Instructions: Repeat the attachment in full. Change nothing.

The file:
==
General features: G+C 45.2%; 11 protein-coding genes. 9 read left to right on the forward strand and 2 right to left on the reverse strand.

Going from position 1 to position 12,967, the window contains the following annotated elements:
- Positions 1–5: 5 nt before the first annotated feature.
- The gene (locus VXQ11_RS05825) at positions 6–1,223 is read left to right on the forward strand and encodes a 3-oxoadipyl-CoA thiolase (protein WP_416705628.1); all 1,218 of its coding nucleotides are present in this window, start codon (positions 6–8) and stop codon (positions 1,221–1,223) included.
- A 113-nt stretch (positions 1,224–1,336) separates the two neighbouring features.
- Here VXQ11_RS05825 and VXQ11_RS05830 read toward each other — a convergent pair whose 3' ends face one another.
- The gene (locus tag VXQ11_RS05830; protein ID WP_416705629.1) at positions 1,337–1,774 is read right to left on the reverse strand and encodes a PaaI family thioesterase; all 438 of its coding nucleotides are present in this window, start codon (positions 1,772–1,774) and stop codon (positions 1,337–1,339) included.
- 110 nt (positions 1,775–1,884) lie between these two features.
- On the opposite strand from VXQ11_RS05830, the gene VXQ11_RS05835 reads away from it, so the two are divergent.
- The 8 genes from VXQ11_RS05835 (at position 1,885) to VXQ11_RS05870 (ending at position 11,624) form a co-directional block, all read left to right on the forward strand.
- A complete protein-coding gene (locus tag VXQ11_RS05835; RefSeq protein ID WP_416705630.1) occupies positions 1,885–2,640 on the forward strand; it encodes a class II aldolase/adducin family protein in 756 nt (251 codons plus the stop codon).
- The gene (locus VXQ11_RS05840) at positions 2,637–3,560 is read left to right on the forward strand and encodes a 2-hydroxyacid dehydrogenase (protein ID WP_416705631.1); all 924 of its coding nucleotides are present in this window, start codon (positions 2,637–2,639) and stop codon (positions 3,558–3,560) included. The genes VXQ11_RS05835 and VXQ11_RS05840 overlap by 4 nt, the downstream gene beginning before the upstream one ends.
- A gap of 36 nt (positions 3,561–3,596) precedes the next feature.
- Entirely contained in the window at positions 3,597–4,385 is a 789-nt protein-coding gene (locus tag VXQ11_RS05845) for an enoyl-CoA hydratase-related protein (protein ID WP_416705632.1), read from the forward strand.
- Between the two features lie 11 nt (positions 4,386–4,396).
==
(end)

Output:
General features: G+C 45.2%; 11 protein-coding genes. 9 read left to right on the forward strand and 2 right to left on the reverse strand.

Going from position 1 to position 12,967, the window contains the following annotated elements:
- Positions 1–5: 5 nt before the first annotated feature.
- The gene (locus VXQ11_RS05825) at positions 6–1,223 is read left to right on the forward strand and encodes a 3-oxoadipyl-CoA thiolase (protein WP_416705628.1); all 1,218 of its coding nucleotides are present in this window, start codon (positions 6–8) and stop codon (positions 1,221–1,223) included.
- A 113-nt stretch (positions 1,224–1,336) separates the two neighbouring features.
- Here VXQ11_RS05825 and VXQ11_RS05830 read toward each other — a convergent pair whose 3' ends face one another.
- The gene (locus tag VXQ11_RS05830; protein ID WP_416705629.1) at positions 1,337–1,774 is read right to left on the reverse strand and encodes a PaaI family thioesterase; all 438 of its coding nucleotides are present in this window, start codon (positions 1,772–1,774) and stop codon (positions 1,337–1,339) included.
- 110 nt (positions 1,775–1,884) lie between these two features.
- On the opposite strand from VXQ11_RS05830, the gene VXQ11_RS05835 reads away from it, so the two are divergent.
- The 8 genes from VXQ11_RS05835 (at position 1,885) to VXQ11_RS05870 (ending at position 11,624) form a co-directional block, all read left to right on the forward strand.
- A complete protein-coding gene (locus tag VXQ11_RS05835; RefSeq protein ID WP_416705630.1) occupies positions 1,885–2,640 on the forward strand; it encodes a class II aldolase/adducin family protein in 756 nt (251 codons plus the stop codon).
- The gene (locus VXQ11_RS05840) at positions 2,637–3,560 is read left to right on the forward strand and encodes a 2-hydroxyacid dehydrogenase (protein ID WP_416705631.1); all 924 of its coding nucleotides are present in this window, start codon (positions 2,637–2,639) and stop codon (positions 3,558–3,560) included. The genes VXQ11_RS05835 and VXQ11_RS05840 overlap by 4 nt, the downstream gene beginning before the upstream one ends.
- A gap of 36 nt (positions 3,561–3,596) precedes the next feature.
- Entirely contained in the window at positions 3,597–4,385 is a 789-nt protein-coding gene (locus tag VXQ11_RS05845) for an enoyl-CoA hydratase-related protein (protein ID WP_416705632.1), read from the forward strand.
- Between the two features lie 11 nt (positions 4,386–4,396).